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Stand structure-dependent mass-ratio and complementarity effects simultaneously drive aboveground biomass in temperate Quercus forests
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  • Wen-Qiang Gao,
  • xiangdong lei,
  • Dong-Li Gao,
  • Yu-Tang Li
Wen-Qiang Gao
Chinese Academy of Forestry
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xiangdong lei
Chinese Academy of Forestry
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Dong-Li Gao
Chinese Academy of Forestry
Author Profile
Yu-Tang Li
Jilin Forestry Inventory and Planning Institute
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Abstract

Aim: Forests play a key role in regulating the global carbon cycle, a substantial portion of which is stored in aboveground biomass (AGB). It is well-understood that biodiversity can increase the biomass through complementarity and mass-ratio effects, and the contribution of environmental factors and stand structure attributes to AGB was also observed. However, the relative influence of these factors in determining the AGB of Quercus forests remains poorly understood. Location: Temperate Quercus forests in northeastern China. Methods: Using a large dataset retrieved from 523 permanent forest inventory plots across Northeast China, we examined the effects of integrated multiple tree species diversity components (i.e., species richness, functional and phylogenetic diversity), functional traits composition, environmental factors (climate and soil), stand age, and structure attributes (stand density, tree size diversity) on AGB based on structural equation models. Results: We found that species richness and phylogenetic diversity both were not correlated with AGB. However, functional diversity positively affected AGB via an indirect effect in line with the complementarity effect. Moreover, the community-weighted mean of specific leaf area and height increased AGB directly and indirectly, respectively; demonstrating the mass-ratio effect. Furthermore, stand age, density, and tree size diversity were more important modulators of AGB than biodiversity. Main conclusions: Our study highlights that biodiversity-AGB interaction is dependent on the regulation of stand structure that can be even more important for maintaining high biomass than biodiversity in temperate Quercus forests.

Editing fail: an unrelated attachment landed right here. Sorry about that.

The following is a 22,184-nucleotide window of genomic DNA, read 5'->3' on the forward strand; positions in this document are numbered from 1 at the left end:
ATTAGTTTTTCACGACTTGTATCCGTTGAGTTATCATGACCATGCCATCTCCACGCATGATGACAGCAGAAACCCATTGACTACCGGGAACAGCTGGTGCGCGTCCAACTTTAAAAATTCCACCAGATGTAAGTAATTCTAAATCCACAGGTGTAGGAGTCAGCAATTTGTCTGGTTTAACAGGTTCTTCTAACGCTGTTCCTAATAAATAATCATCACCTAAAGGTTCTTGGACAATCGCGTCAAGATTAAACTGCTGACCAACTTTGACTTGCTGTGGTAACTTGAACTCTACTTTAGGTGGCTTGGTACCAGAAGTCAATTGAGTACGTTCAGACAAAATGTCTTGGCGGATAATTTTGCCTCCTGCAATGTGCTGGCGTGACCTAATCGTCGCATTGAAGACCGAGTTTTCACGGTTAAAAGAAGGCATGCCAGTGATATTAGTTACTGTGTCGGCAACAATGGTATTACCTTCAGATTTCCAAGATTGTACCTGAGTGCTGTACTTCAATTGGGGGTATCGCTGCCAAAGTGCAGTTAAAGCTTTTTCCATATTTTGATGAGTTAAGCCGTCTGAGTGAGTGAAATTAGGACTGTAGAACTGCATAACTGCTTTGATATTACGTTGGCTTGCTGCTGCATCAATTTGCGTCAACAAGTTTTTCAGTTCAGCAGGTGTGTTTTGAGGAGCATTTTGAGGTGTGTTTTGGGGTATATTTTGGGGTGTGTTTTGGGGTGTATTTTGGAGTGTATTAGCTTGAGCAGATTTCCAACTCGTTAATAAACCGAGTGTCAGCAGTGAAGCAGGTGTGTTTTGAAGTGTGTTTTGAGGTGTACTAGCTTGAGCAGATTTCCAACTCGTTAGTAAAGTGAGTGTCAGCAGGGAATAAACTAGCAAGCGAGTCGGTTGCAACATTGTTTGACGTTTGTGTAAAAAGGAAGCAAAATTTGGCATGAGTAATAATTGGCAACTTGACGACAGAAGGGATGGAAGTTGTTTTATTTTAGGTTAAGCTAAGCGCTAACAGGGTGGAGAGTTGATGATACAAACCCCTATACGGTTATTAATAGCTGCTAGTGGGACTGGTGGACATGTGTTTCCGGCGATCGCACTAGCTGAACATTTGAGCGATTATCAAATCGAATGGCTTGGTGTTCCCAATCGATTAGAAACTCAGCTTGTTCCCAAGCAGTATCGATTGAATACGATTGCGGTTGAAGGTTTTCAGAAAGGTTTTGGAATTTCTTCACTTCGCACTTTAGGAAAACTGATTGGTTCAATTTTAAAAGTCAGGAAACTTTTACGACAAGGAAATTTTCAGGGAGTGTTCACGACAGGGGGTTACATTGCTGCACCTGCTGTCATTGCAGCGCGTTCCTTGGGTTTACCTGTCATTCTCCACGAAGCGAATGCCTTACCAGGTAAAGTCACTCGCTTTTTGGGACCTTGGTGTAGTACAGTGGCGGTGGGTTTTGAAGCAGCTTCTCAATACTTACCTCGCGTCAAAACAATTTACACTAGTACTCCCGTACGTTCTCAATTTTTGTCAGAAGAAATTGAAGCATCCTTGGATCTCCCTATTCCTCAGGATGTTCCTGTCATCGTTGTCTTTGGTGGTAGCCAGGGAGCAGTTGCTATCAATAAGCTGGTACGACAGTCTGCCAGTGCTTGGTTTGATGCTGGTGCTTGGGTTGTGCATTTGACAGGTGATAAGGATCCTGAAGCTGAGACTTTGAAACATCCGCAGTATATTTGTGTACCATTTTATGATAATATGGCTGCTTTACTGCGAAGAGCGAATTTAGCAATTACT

Peer review status:UNDER REVIEW

23 May 2021Submitted to Ecology and Evolution
23 May 2021Assigned to Editor
23 May 2021Submission Checks Completed
28 May 2021Reviewer(s) Assigned